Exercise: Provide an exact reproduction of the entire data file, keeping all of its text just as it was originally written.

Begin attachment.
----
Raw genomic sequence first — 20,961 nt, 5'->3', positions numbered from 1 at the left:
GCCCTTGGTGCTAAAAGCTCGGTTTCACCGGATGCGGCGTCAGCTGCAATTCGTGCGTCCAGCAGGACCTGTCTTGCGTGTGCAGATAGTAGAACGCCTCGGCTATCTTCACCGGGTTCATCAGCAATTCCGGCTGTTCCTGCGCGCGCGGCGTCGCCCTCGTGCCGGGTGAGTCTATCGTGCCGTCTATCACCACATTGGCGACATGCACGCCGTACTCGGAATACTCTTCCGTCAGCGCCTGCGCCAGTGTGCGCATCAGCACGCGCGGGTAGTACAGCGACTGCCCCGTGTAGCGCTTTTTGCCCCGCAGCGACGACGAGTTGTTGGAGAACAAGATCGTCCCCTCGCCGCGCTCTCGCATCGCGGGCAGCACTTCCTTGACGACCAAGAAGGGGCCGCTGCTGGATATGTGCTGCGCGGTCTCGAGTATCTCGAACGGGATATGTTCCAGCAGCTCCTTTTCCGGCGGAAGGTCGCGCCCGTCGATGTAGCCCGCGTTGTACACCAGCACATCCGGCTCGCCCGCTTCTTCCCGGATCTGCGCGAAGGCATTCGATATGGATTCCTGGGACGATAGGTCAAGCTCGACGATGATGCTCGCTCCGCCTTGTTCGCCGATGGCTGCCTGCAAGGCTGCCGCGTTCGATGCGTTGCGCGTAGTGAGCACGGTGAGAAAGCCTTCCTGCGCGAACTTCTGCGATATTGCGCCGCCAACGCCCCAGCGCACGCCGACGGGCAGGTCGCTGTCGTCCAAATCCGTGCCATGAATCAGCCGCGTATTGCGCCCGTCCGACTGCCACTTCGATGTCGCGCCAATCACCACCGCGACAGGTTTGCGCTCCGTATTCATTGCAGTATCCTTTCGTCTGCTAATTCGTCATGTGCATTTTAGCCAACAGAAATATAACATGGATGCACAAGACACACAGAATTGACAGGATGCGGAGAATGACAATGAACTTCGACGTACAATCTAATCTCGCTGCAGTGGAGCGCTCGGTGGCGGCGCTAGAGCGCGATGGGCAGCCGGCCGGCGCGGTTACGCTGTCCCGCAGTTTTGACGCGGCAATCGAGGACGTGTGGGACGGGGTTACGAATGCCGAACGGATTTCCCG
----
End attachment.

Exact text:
Raw genomic sequence first — 20,961 nt, 5'->3', positions numbered from 1 at the left:
GCCCTTGGTGCTAAAAGCTCGGTTTCACCGGATGCGGCGTCAGCTGCAATTCGTGCGTCCAGCAGGACCTGTCTTGCGTGTGCAGATAGTAGAACGCCTCGGCTATCTTCACCGGGTTCATCAGCAATTCCGGCTGTTCCTGCGCGCGCGGCGTCGCCCTCGTGCCGGGTGAGTCTATCGTGCCGTCTATCACCACATTGGCGACATGCACGCCGTACTCGGAATACTCTTCCGTCAGCGCCTGCGCCAGTGTGCGCATCAGCACGCGCGGGTAGTACAGCGACTGCCCCGTGTAGCGCTTTTTGCCCCGCAGCGACGACGAGTTGTTGGAGAACAAGATCGTCCCCTCGCCGCGCTCTCGCATCGCGGGCAGCACTTCCTTGACGACCAAGAAGGGGCCGCTGCTGGATATGTGCTGCGCGGTCTCGAGTATCTCGAACGGGATATGTTCCAGCAGCTCCTTTTCCGGCGGAAGGTCGCGCCCGTCGATGTAGCCCGCGTTGTACACCAGCACATCCGGCTCGCCCGCTTCTTCCCGGATCTGCGCGAAGGCATTCGATATGGATTCCTGGGACGATAGGTCAAGCTCGACGATGATGCTCGCTCCGCCTTGTTCGCCGATGGCTGCCTGCAAGGCTGCCGCGTTCGATGCGTTGCGCGTAGTGAGCACGGTGAGAAAGCCTTCCTGCGCGAACTTCTGCGATATTGCGCCGCCAACGCCCCAGCGCACGCCGACGGGCAGGTCGCTGTCGTCCAAATCCGTGCCATGAATCAGCCGCGTATTGCGCCCGTCCGACTGCCACTTCGATGTCGCGCCAATCACCACCGCGACAGGTTTGCGCTCCGTATTCATTGCAGTATCCTTTCGTCTGCTAATTCGTCATGTGCATTTTAGCCAACAGAAATATAACATGGATGCACAAGACACACAGAATTGACAGGATGCGGAGAATGACAATGAACTTCGACGTACAATCTAATCTCGCTGCAGTGGAGCGCTCGGTGGCGGCGCTAGAGCGCGATGGGCAGCCGGCCGGCGCGGTTACGCTGTCCCGCAGTTTTGACGCGGCAATCGAGGACGTGTGGGACGGGGTTACGAATGCCGAACGGATTTCCCG